The double stroke pattern will repeat in the second half of the measure. Your focus while playing the double strokes is perfect timing. The flam strokes added should not affect the main strokes’ timing.
Practice Pad Warmups
Now that you have a solid foundation of rudiments, let’s have a look at some practice pad warmups you should include in your daily routine.
Eights may seem elementary, but I promise, it’s one of the best warmups for your practice pad routine.
Put on your favorite tunes and start hammering away at those rights and lefts!
The “Wipeout” Warmup
Who didn’t learn how to play Wipeout by The Surfaris? I can recall being in the band room in grade six trying to impress my friends with how fast I could play the tune.
There’s an awesome warm up that was originally published on Drum Articles — sadly, the website no longer is online.
It incorporates single, double, and triple paradiddles. If you don’t know how to play paradiddles, I suggest learning, as they’re some of the most versatile rudiments you’ll use while playing.
Try it out for yourself. Start slow.
Switching between single, double, and triple paradiddles is challenging at first, so be sure to practice along with a metronome. Start around 60BPM if you’re new to the rudiment.
One of my favorite warmup exercises I learned when in college is New Mojo from the Cavaliers. It’s based off sixteenth and triplet diddles.
Snare Drum Kit Exercises
The snare drum independence is the ability to play snare drum rhythms that are different from the patterns performed by the other parts of your limbs.
Beginners are advised to play these exercises on the left, while intermediate drummers will enjoy playing them on the right.
More advanced players may play the snare patterns over rhythmic patterns that are more challenging.
Drum Exercises for Speed
Speed is required if you want to fly around the drum kit as a drummer. The best way to do this is firstly by improving your hand technique.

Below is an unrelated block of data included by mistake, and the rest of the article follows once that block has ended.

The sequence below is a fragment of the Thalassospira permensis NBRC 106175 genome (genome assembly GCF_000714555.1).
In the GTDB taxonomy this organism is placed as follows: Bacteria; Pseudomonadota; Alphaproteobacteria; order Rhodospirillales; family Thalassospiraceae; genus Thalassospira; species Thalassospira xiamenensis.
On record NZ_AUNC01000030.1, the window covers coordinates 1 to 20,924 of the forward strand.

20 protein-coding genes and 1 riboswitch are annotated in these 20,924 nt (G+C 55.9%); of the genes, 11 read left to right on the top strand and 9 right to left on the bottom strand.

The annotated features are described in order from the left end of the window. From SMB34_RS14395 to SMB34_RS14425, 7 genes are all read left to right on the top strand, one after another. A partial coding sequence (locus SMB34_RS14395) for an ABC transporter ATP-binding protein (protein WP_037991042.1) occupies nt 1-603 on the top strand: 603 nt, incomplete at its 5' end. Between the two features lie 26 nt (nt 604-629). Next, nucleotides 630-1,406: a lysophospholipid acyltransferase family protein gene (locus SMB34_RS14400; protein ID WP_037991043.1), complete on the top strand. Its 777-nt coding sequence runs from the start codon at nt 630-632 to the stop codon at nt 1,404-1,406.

Next, you should set up your drums in a way that will make it easier for you to reach everything easily.
Another key to increasing your speed is to do so gradually while practicing each exercise, and always keep your muscles relaxed.
Furthermore, it is vital to develop proper drumstick technique, practice swing pattern drum exercises, and use sticks that are heavier than your regular drum sets, so your usual drum sticks will feel better when you switch to them.
You will find more on different types of drum sticks at Music Groupies.
Drum Set Exercises
Most of these exercises focus on the synchronization of hand to feet with both single and double stroke rolls. When you are learning using basic patterns, it is best to play these warm-up exercises along with a metronome.
While warming up with the drum set, you can also improve your timing and control.
The first drum set exercise begins with the feet playing eighth notes alternating while using your hands to play the sixteenth notes on the snare drum.
Although the second exercise sounds just like the first one, you will have to play it differently. As in the first exercise, your feet are playing the same eighth note pattern, and your hands are playing the sixteenth notes on the snare.
However, you will have to play doubles back and forth instead of alternating on every stroke. Doing this will change the line up of your hands with your feet.
The focus will be on playing the first stroke of the right hand along with the right foot. Same applies for the left hand and left foot.
When playing this third exercise, the first half begins just like the first exercise. However, when you get to its second half, the single strokes will change to double strokes at twice the tempo.
Be careful not to play the double strokes the same way you played in the second exercise.
This final warm-up uses the pattern of the first exercise while moving it around the toms. In this two-bar exercise, the first measure moves down the toms, while the second moves back up.
Here are some other drum exercises for speed:
To improve speed, independence, and control, the drum exercises provided above involve short bursts of notes.
When practiced consistently for 1 or 2 weeks, these simple exercises will increase your speed and boost your overall performance.